The sky is the limit

I hope that you now have a clearer idea of what this desktop application is supposed to be. There are literally hundreds of ways to contribute to free software and I like the idea that we can streamline the process for most users.

All the plugins implementing activities can use local information (list of packages installed with their versions, configuration settings, etc.) to propose tasks targetted to the user and highly beneficial for the corresponding free software projects. For example, a bug tagged unreproducible might benefit from a few more users trying to reproduce it. The software could direct the user to this bug report if it detects that he/she runs the same version on the same architecture and that this software is regularly run on the system.

Many projects have created “operations” or “events” to encourage people to contribute, they could all be implemented as dedicated activities in Librement. I’m thinking of stuff like Gnome Love, Ubuntu’s 5-a-day, Ubuntu’s 100 papercuts, etc.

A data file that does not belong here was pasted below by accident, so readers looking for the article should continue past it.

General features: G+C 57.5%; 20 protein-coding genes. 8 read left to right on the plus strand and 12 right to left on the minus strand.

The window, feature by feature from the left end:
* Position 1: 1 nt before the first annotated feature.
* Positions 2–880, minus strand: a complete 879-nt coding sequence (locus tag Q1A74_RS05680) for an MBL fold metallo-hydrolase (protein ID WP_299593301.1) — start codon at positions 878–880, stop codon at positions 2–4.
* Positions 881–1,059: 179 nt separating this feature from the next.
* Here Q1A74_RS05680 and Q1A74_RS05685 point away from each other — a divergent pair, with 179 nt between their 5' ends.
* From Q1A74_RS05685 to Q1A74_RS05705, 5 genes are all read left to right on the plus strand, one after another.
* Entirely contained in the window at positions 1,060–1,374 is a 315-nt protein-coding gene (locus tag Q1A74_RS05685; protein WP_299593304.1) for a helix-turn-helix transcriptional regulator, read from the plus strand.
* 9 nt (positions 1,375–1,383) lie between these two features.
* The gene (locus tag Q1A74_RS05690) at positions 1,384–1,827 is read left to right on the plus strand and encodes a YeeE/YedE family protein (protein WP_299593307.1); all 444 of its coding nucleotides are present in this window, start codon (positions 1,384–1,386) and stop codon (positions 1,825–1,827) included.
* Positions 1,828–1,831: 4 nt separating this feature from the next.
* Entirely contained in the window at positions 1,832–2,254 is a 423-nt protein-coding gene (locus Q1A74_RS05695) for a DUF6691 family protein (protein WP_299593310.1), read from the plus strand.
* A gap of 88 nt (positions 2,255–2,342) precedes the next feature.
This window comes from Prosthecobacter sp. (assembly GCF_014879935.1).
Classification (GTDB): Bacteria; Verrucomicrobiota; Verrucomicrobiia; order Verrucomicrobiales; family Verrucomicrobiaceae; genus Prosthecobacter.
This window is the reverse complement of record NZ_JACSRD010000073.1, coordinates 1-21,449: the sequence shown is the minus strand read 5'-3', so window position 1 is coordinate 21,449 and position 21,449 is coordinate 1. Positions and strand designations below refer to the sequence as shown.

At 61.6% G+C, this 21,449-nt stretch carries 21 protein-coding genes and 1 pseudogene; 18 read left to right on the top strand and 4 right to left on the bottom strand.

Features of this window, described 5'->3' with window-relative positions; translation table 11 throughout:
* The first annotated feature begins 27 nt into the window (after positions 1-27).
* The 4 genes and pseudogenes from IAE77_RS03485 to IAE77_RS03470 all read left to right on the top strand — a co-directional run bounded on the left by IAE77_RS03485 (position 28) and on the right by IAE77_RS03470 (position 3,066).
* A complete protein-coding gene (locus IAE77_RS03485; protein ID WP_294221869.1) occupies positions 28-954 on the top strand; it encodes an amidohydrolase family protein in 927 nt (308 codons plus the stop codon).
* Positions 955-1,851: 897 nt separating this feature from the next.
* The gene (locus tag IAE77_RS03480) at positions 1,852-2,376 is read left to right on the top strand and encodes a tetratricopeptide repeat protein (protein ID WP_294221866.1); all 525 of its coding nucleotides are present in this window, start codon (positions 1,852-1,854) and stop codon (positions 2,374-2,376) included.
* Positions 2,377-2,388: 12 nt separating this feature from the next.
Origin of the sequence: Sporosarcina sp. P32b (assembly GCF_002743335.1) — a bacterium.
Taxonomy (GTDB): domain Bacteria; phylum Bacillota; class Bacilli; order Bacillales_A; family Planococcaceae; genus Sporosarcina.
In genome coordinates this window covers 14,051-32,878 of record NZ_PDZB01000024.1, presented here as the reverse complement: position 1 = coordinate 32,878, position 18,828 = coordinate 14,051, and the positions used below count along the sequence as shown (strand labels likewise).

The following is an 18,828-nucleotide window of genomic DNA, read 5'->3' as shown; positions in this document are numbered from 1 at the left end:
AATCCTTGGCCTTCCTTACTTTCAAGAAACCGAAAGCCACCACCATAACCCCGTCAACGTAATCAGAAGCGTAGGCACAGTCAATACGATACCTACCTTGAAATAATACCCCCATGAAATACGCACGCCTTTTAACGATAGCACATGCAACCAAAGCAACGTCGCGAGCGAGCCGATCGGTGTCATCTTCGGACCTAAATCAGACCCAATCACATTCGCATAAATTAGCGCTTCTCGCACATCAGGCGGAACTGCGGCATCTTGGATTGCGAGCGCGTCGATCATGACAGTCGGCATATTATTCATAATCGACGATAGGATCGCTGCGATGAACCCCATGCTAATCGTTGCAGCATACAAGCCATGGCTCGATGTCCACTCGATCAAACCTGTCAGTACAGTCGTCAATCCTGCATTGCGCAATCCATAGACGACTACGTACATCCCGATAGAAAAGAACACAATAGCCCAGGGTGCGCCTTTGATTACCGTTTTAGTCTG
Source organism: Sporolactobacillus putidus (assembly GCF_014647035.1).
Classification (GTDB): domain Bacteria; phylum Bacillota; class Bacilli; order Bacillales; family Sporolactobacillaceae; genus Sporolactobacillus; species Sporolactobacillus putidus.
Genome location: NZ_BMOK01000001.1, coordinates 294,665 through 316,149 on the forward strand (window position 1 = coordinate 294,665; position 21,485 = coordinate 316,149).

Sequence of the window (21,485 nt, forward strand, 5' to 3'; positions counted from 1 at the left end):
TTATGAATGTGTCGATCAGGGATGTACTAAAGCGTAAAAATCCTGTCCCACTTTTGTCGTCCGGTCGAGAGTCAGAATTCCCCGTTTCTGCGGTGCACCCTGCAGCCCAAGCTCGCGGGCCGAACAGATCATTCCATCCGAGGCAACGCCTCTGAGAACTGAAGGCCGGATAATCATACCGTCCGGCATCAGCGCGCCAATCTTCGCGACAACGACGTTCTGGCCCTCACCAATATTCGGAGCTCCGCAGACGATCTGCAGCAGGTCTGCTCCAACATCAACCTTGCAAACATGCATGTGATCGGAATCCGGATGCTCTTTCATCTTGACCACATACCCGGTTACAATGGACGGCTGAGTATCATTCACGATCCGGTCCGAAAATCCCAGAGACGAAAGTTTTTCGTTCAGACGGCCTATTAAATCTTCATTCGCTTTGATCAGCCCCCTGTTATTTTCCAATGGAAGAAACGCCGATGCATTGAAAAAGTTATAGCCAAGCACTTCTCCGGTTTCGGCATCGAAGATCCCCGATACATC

Even for people who have no time to contribute, the application can still be useful by referencing the various ways to donate money (or material) to projects that they are using.

Feedback welcome

I’m excited by the potential of such an application, but it’s normal since it’s my idea. Do you believe it can be useful and popular? Do you have ideas of exciting activities that such a framework can offer?

PS: If you wonder how I came up with the name “Librement”, here’s the explanation. It’s a French word which means “freely”. And users who want to give back are trying to live up to the principles of free software, which I sum up by “they are trying to live freely”.

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Open money and Debian

I recently read an introductory article in an IT magazine on the increased usage of new currencies. It briefly mentioned the work of a researcher called Arthur Brock in using those currencies within open source communities. While I did not find more details on the research, it led me to think again about Debian’s relation with money.

The reason why we have troubles using money to pay the time spent by our developers is that money is scarce and it’s thus next to impossible to be fair in the way money is spent among us. So why not invent a new currency that is not scarce and that would encourage the kind of work that we really value? Apparently there is free software out there to build new currencies: see or Let’s call the new currency “swirly/swirlies” for the sake of the examples below.

There are then multiple ways to create a small economy within the community and/or even create bridges with the national currencies:

  • we could have auctions (priced in swirlies) to redistribute goods among us (say I have this unused laptop and I want to give it away to someone who could make use of it within Debian)